Here’s what I wrote: “You don’t have to love (or even like) baseball to love The Only Way is the Steady Way. Forbes’ writing about baseball, something he’s loved his entire life, transcends statistics, standings, highlight reels, and hype, and captures soul—not the soul of the game, but the soul of fandom. If you do love baseball, or have had any fond feelings about the game at some point in your life, you will find your feelings put into writing in the pages of this book. Baseball may not save the world, but this book will remind you that it does indeed matter.”
10. Conquer the Day: A Book of Affirmations
by Josh Mecouch
Josh Mecouch’s cartoons are maybe not for everybody. They are, however, for me, and, as I’ve discovered, several of my friends. The figures are a little, I don’t know, creepy? But their aesthetic makes the jokes work so much better. When I found out he had a book coming out, I bought it, and I was not disappointed. It is 100 percent a book to leave on your coffee table for friends and guests to leaf through, and will also enable you to separate your friends and guests into “people who get me” and “people who get me, kind of, but maybe not entirely.” If you obtain a copy of this and find yourself deeply enjoying how hard you are laughing, I will be very happy for you. But also very happy for me, because I own it already.
11. China in Ten Words
by Yu Hua
If you, like me, have ever been walking down the sidewalk and found yourself realizing that you don’t know shit about Chinese history—OK, maybe that’s a little harsh—that you know very little about Chinese history and culture, you might wonder how to rectify that. I must have googled something about books about China, and decided to start with this cleverly-conceived 2011 book by Yu Hua, an acclaimed novelist and writer whose adolescence coincided with China’s Cultural Revolution, from 1966 to 1976. Each of 10 words is a springboard for Yu Hua to explain the Chinese experience in his lifetime: People, Leader, Reading, Writing, Lu Xun, Revolution, Disparity, Grassroots, Copycat, Bamboozle. Obviously not a comprehensive history of China, but as James Fallows wrote in his review of the book in The Atlantic, a collection of writings “on the general topic of why modern China is the way it is.”
12. Hoop: A Basketball Life in Ninety-Five Essays
by Brian Doyle
I love Brian Doyle. I have bought at least a dozen copies of his posthumous essay collection, One Long River of Song (Bookshop, Amazon), to give to people, and absolutely none of those people have been disappointed. His prose is powered by wonder and gratitude, and if you’re a reader, it’s easy to love, and if you’re a writer reading his work, it’s hard to not be inspired. You might ask: Is his book of basketball essays as good as One Long River of Song? I would answer your question with another question: Do you like basketball? If you do like basketball, and maybe moreso the minutiae of the game, and the feel of playing it, and the memories of moments that happen in gyms and outdoor courts far from the eyes of fans, and less analysis of professional or college games and stars, then you might like this book.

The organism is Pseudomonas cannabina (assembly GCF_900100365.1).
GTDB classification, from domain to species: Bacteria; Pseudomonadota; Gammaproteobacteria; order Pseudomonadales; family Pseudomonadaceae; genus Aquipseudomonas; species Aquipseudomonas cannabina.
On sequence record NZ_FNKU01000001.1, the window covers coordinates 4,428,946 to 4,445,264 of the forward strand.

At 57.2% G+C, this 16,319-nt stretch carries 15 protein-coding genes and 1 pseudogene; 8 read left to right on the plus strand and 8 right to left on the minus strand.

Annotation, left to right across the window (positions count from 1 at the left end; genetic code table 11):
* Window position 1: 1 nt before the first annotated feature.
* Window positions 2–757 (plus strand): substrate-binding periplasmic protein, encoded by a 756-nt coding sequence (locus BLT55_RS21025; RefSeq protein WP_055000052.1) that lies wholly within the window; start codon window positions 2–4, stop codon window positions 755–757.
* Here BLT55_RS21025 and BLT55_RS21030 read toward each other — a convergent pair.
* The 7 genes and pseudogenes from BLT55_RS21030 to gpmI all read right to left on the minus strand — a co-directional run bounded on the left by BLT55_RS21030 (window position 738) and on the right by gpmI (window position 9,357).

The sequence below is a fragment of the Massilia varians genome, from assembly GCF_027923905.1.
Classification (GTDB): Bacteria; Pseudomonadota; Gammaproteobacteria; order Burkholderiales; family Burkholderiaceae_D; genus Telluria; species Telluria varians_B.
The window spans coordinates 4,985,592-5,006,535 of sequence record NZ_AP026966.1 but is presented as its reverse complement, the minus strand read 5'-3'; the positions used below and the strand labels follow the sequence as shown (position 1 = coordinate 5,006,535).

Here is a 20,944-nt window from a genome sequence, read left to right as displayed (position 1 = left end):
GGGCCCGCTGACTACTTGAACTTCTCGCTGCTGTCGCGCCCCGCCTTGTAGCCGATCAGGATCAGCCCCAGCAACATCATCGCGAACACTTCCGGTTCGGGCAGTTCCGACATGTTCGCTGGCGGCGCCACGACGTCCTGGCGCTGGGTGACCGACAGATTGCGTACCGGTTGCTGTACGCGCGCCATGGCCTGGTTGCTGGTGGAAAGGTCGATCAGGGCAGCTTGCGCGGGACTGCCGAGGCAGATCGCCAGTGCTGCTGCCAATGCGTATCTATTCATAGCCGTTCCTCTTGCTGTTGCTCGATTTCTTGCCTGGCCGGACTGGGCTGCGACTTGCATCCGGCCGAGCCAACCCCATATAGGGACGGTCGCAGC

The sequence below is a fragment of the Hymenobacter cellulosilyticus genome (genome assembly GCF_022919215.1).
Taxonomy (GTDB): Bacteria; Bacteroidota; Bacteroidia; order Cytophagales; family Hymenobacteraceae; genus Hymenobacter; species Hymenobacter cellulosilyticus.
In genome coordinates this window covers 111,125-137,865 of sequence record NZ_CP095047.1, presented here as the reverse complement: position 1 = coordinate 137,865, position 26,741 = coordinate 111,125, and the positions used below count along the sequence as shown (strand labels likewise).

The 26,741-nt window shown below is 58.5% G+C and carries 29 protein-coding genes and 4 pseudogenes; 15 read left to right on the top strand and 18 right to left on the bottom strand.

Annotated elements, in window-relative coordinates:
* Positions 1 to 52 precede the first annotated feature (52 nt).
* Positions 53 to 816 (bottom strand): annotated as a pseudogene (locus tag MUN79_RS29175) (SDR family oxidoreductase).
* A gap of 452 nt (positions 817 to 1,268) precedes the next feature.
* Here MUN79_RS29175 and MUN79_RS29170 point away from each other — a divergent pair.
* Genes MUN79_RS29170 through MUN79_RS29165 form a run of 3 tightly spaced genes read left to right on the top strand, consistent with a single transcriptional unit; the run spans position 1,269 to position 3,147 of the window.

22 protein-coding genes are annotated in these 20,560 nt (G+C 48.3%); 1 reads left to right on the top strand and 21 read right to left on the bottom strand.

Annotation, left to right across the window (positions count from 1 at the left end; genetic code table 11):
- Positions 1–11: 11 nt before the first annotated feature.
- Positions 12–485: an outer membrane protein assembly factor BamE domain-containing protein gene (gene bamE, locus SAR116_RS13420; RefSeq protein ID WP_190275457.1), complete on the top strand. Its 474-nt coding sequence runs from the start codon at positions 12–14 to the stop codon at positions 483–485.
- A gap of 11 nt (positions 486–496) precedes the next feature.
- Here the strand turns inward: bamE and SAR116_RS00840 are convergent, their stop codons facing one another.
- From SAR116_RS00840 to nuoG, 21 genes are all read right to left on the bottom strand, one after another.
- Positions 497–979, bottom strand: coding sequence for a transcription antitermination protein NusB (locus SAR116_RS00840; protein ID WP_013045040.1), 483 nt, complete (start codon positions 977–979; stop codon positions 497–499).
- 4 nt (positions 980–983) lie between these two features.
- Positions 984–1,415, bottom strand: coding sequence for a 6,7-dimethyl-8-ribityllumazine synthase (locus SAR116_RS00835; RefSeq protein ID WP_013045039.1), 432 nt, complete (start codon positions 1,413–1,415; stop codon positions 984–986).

13. Soundtracks: The Surprising Solution to Overthinking
by Jon Acuff
Jon Acuff is a New York Times bestselling author, sought-after speaker, and has half a million followers on social media. He knows how to tell a story clearly, concisely, and more importantly, he knows how to make it entertaining, and how to build other people’s experiences into his narrative. He does not need me to help him sell books. But he followed me on Instagram a while back, and I thought I’d give this book a whirl—so I listened to it while painting the walls of a stairwell in our house. And I liked it, because a lot of it hit home for me. Am I confessing to being a bit of an overthinker? OK, sure. Do I think you might be too? I’ll just say that I would be willing to bet that most people who read Soundtracks have more than a few moments when they find themselves saying, “Oh yeah, I do that too.”
14. Soviet Bus Stops
by Christopher Herwig
I found out about this book a few years ago through my friend Alastair Humphreys, and I think about it all the time. Look: it’s a book of photos of bus stops in former USSR countries. The diversity of their designs is kind of the point of the book—some are more interesting than others, some are in better shape than others, but viewed as a collection, the whole concept is fascinating. Herwig spent 12 years working on the book, traveling more than 30,000 kilometers in all, using rental cars and taxi drivers to hunt down new bus stops to photograph. Something I think about a lot: Herwig write in his brief introduction that usually, the taxi drivers he hired were a bit confused about what he was doing, but, “Occasionally, a local taxi driver would become addicted to the hunt too, developing an appreciation for something he had forgotten existed, and together we would careen round the Soviet landscapes, racing the setting sun in search of ‘just one more bus stop’.” (Also: I’m aware that there’s a second book, Soviet Bus Stops Volume II, and another book, Soviet Metro Stations—I just haven’t bought them … yet)